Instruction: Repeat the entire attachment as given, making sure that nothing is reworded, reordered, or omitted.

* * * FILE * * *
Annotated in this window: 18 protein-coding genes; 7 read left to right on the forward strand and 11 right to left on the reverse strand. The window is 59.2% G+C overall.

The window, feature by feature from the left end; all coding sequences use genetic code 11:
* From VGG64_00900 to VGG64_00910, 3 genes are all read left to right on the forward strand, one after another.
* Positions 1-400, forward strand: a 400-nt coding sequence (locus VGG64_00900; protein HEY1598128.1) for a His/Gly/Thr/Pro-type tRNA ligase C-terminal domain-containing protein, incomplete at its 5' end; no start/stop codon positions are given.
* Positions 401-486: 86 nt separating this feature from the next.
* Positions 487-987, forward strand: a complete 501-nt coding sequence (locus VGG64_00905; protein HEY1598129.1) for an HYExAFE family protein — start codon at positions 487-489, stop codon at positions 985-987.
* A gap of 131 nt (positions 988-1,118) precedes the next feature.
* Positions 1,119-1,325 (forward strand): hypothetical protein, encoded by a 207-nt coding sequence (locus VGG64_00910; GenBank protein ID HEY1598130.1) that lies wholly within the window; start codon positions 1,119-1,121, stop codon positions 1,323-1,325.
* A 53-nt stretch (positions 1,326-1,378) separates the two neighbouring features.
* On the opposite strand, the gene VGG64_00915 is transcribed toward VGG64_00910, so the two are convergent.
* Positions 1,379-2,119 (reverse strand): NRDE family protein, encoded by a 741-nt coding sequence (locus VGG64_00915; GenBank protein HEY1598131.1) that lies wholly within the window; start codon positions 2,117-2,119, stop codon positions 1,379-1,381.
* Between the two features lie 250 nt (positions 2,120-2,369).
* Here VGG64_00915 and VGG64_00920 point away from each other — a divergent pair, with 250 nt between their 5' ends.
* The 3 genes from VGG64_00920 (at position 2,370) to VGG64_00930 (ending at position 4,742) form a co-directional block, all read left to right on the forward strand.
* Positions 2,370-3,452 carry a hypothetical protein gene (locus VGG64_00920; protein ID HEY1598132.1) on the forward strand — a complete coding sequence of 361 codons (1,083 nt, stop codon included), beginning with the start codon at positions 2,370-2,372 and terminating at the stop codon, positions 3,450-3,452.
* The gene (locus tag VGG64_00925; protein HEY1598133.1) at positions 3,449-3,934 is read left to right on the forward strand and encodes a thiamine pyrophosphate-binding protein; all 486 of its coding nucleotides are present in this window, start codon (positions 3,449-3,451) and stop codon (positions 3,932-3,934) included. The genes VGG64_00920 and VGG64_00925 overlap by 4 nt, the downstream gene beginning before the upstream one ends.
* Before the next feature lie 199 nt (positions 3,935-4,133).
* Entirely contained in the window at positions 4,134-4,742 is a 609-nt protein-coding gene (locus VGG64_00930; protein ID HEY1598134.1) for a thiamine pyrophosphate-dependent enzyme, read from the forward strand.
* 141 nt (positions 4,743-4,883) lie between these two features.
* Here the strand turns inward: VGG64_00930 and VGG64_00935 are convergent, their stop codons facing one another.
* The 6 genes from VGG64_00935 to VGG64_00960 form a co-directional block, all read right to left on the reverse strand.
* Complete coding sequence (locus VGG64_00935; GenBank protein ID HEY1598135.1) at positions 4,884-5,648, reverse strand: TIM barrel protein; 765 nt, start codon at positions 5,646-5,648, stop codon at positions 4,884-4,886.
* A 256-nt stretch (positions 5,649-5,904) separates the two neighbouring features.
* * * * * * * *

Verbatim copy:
Annotated in this window: 18 protein-coding genes; 7 read left to right on the forward strand and 11 right to left on the reverse strand. The window is 59.2% G+C overall.

The window, feature by feature from the left end; all coding sequences use genetic code 11:
* From VGG64_00900 to VGG64_00910, 3 genes are all read left to right on the forward strand, one after another.
* Positions 1-400, forward strand: a 400-nt coding sequence (locus VGG64_00900; protein HEY1598128.1) for a His/Gly/Thr/Pro-type tRNA ligase C-terminal domain-containing protein, incomplete at its 5' end; no start/stop codon positions are given.
* Positions 401-486: 86 nt separating this feature from the next.
* Positions 487-987, forward strand: a complete 501-nt coding sequence (locus VGG64_00905; protein HEY1598129.1) for an HYExAFE family protein — start codon at positions 487-489, stop codon at positions 985-987.
* A gap of 131 nt (positions 988-1,118) precedes the next feature.
* Positions 1,119-1,325 (forward strand): hypothetical protein, encoded by a 207-nt coding sequence (locus VGG64_00910; GenBank protein ID HEY1598130.1) that lies wholly within the window; start codon positions 1,119-1,121, stop codon positions 1,323-1,325.
* A 53-nt stretch (positions 1,326-1,378) separates the two neighbouring features.
* On the opposite strand, the gene VGG64_00915 is transcribed toward VGG64_00910, so the two are convergent.
* Positions 1,379-2,119 (reverse strand): NRDE family protein, encoded by a 741-nt coding sequence (locus VGG64_00915; GenBank protein HEY1598131.1) that lies wholly within the window; start codon positions 2,117-2,119, stop codon positions 1,379-1,381.
* Between the two features lie 250 nt (positions 2,120-2,369).
* Here VGG64_00915 and VGG64_00920 point away from each other — a divergent pair, with 250 nt between their 5' ends.
* The 3 genes from VGG64_00920 (at position 2,370) to VGG64_00930 (ending at position 4,742) form a co-directional block, all read left to right on the forward strand.
* Positions 2,370-3,452 carry a hypothetical protein gene (locus VGG64_00920; protein ID HEY1598132.1) on the forward strand — a complete coding sequence of 361 codons (1,083 nt, stop codon included), beginning with the start codon at positions 2,370-2,372 and terminating at the stop codon, positions 3,450-3,452.
* The gene (locus tag VGG64_00925; protein HEY1598133.1) at positions 3,449-3,934 is read left to right on the forward strand and encodes a thiamine pyrophosphate-binding protein; all 486 of its coding nucleotides are present in this window, start codon (positions 3,449-3,451) and stop codon (positions 3,932-3,934) included. The genes VGG64_00920 and VGG64_00925 overlap by 4 nt, the downstream gene beginning before the upstream one ends.
* Before the next feature lie 199 nt (positions 3,935-4,133).
* Entirely contained in the window at positions 4,134-4,742 is a 609-nt protein-coding gene (locus VGG64_00930; protein ID HEY1598134.1) for a thiamine pyrophosphate-dependent enzyme, read from the forward strand.
* 141 nt (positions 4,743-4,883) lie between these two features.
* Here the strand turns inward: VGG64_00930 and VGG64_00935 are convergent, their stop codons facing one another.
* The 6 genes from VGG64_00935 to VGG64_00960 form a co-directional block, all read right to left on the reverse strand.
* Complete coding sequence (locus VGG64_00935; GenBank protein ID HEY1598135.1) at positions 4,884-5,648, reverse strand: TIM barrel protein; 765 nt, start codon at positions 5,646-5,648, stop codon at positions 4,884-4,886.
* A 256-nt stretch (positions 5,649-5,904) separates the two neighbouring features.